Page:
Lesson # 1: Remain in the moment
Nothing frustrates a player more than hitting the net or missing an easy overhead smash. For students it might be failing a test or missing an easy mark. But professionals can’t allow their minds to dwell on the past. They certainly can’t allow their attention to drift into the future before they’ve finished the present game. Leave the court before the match is over? Never!
How good are you at remaining in the moment? Does your mind wander in the middle of class? What price do you pay for getting distracted? Stay focused in the present, the here and the now. Keep your eye on the ball that’s in play.
Lesson # 2: Keep getting the ball back
Just one more time. Rafa Nadal has won Roland Garros seven times. He’s famous for scrambling after every ball and returning shots most players give up on. Students, you need to scramble after every idea. Give every concept your best shot.
Winston Churchill told pupils at his former school: Never give in ÔÇônever, never, never, never, in nothing great or small, large or petty, never give in except to convictions of honour and good sense.
Lesson # 3: Persist and practise
Keep coming back for more. Ask for extra help if you need it. Keep up with every assignment. You’ve got to keep playing the game ÔÇô attending class and being fully present – and you’ve got to put in the practice time (better known as homework) in order to succeed.
Lesson # 4: Get over the bad calls.
They happen. People calling the lines are usually right but they will occasionally get it wrong. Get over it. Let it go. If you don’t, you’ll lose a whole bunch of points as you stew over the one point you felt you should have won. We’re all familiar with bad calls. You didn’t get the mark you thought you deserved. A teacher underestimated your effort. The umpires in your life are giving you a hard time. Get over it. Let it go.
Lesson # 5: Set up Rituals
Pro tennis players have clear routines like bouncing the ball before they serve. It’s always the same number of bounces, the same setup of the feet. There’s a rhythm to their preparation.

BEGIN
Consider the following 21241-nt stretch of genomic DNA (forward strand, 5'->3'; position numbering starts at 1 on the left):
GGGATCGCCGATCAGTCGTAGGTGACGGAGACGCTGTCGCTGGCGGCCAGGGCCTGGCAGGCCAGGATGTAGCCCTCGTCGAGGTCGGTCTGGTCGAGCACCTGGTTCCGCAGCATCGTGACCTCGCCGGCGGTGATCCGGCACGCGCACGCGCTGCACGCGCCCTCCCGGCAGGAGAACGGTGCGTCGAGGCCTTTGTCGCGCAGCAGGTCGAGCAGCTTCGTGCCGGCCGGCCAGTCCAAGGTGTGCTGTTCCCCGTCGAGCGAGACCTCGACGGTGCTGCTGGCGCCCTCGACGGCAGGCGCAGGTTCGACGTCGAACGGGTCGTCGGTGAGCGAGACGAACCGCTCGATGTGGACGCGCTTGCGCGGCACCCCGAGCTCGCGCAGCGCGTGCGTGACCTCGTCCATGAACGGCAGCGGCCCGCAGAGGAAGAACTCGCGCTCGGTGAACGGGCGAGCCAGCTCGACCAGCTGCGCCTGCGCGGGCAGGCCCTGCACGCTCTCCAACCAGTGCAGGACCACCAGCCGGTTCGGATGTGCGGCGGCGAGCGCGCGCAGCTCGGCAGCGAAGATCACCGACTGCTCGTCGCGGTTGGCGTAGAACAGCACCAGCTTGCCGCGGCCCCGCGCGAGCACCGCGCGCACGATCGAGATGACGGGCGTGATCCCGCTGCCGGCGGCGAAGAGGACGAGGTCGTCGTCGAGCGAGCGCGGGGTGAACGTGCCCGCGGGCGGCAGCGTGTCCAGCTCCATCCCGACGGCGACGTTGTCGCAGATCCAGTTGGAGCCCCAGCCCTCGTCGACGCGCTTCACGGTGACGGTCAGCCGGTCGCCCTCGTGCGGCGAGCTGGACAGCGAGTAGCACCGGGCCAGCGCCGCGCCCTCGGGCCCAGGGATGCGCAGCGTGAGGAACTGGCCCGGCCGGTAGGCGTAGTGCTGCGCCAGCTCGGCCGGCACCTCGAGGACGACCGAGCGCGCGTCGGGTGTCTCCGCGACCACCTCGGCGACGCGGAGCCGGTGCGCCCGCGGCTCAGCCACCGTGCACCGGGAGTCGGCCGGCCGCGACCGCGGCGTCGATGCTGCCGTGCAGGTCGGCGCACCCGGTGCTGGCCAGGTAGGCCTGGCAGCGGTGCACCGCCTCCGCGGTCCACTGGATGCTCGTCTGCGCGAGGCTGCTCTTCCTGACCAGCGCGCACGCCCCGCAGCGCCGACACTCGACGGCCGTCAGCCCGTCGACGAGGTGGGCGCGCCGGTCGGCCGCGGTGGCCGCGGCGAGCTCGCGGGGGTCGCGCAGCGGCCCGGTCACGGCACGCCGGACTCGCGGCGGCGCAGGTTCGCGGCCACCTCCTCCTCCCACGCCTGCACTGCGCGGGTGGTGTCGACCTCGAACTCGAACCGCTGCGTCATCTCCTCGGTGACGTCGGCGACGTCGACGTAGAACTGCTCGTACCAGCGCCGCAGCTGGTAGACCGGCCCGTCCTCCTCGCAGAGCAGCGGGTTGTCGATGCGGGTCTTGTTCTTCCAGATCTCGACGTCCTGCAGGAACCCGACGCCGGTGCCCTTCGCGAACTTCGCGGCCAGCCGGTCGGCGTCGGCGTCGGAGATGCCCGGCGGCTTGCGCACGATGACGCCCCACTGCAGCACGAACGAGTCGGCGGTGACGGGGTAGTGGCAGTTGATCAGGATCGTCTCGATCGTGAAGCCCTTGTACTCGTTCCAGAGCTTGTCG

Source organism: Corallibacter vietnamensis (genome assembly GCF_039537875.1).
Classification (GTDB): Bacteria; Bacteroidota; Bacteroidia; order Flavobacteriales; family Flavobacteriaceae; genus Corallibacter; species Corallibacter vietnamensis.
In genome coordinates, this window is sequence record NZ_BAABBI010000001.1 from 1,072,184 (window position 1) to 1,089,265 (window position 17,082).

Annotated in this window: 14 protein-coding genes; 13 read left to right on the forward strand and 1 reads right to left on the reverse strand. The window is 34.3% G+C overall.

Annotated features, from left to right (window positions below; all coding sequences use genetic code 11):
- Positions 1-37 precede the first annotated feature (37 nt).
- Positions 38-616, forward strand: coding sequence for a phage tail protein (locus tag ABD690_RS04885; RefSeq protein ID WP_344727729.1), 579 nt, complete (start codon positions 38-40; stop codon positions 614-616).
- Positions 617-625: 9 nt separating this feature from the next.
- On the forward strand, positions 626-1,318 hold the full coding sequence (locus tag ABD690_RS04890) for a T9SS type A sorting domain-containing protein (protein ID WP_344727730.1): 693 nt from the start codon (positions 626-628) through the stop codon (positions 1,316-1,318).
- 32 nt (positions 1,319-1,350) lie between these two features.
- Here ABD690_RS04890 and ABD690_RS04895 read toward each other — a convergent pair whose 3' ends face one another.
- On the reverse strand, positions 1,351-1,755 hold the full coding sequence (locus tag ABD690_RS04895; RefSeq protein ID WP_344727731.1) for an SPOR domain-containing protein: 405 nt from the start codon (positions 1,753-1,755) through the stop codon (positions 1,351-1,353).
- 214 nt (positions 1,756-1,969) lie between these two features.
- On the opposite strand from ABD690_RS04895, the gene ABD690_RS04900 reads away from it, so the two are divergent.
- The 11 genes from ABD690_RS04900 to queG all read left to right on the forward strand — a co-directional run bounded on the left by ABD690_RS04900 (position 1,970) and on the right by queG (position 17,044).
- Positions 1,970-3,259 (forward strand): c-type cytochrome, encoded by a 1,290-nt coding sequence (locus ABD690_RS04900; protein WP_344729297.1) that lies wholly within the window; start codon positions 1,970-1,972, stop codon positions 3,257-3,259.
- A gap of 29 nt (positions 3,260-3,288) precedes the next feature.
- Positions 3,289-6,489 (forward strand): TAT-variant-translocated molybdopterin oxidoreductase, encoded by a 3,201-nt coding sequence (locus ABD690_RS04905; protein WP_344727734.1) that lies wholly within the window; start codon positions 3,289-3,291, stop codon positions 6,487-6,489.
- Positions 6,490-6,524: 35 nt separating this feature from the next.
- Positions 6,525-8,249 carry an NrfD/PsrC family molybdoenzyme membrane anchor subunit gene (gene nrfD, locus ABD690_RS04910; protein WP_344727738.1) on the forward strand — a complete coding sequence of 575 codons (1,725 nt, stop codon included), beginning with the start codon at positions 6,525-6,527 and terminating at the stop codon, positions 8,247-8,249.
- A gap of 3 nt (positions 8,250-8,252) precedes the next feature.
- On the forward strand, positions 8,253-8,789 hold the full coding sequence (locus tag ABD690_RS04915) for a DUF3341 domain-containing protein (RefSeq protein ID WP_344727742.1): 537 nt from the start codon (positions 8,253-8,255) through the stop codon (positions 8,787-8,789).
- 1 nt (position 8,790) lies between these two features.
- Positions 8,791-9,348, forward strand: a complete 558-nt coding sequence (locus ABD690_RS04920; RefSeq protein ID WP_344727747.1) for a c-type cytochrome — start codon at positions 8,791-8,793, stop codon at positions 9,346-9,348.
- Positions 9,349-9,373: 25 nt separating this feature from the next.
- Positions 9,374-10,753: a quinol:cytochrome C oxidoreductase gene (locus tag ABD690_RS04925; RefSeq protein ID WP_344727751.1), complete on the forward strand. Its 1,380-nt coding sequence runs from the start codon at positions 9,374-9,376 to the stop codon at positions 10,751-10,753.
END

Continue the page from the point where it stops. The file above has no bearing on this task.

What do you do every time you’re about to do your homework? Do you have a set ritual? Or do you approach your work differently each time? Remember: a ritual clears the mind and readies it for getting things done. Establish your own work rituals. You’ll be serving aces before long.
Lesson # 6: Know your target
See it in your mind first, then let yourself play the shot. No pro tennis player throws up a service toss without knowing exactly where it’s going. They’re not just trying to hit the service box. No, they’ve picked out a specific spot. In their mind’s eye they’ve already seen exactly where the ball is going.
For students this means you must see your goals very clearly. Give yourself a specific target to aim at, then let your mind imagine exactly what it will feel like to reach that goal. Rehearse success in your mind, then you’ll be ready to achieve it.
Lesson # 7: Rely on your team
Despite what you may think, tennis is not an individual sport. You need a team. Pro tennis players often look up into the stands between points, but they’re not looking at just any group of fans, they’re looking for their special group of supporters. They have coaches and family members on their team.
You have coaches ÔÇô they’re called teachers. Plus your family and friends are rooting for you to succeed. You’re going to need them when the going gets tough.
In his book Outliers, Malcolm Gladwell observes: No one ÔÇô not rock stars, not professional athletes, not software billionaires and not even geniuses ÔÇô ever makes it alone. Look for your team. Rely on them.
As you play your matches, let’s recall these seven tennis lessons:
1. Remain in the moment.
2. Keep getting the ball back.
3. Persist and practise.
4. Get over the bad calls.
5. Set up rituals.
6. Know your target.
7. Rely on your team.
The classroom is your tennis court. Now you’re set to win the big contests of learning and life. (Andrew Taylor is the Principal of the Maru-a-Pula School in Gaborone, Botswana.┬á His email address is: [email protected]┬á Maru-a-Pula’s website is: www.maruapula.org)┬á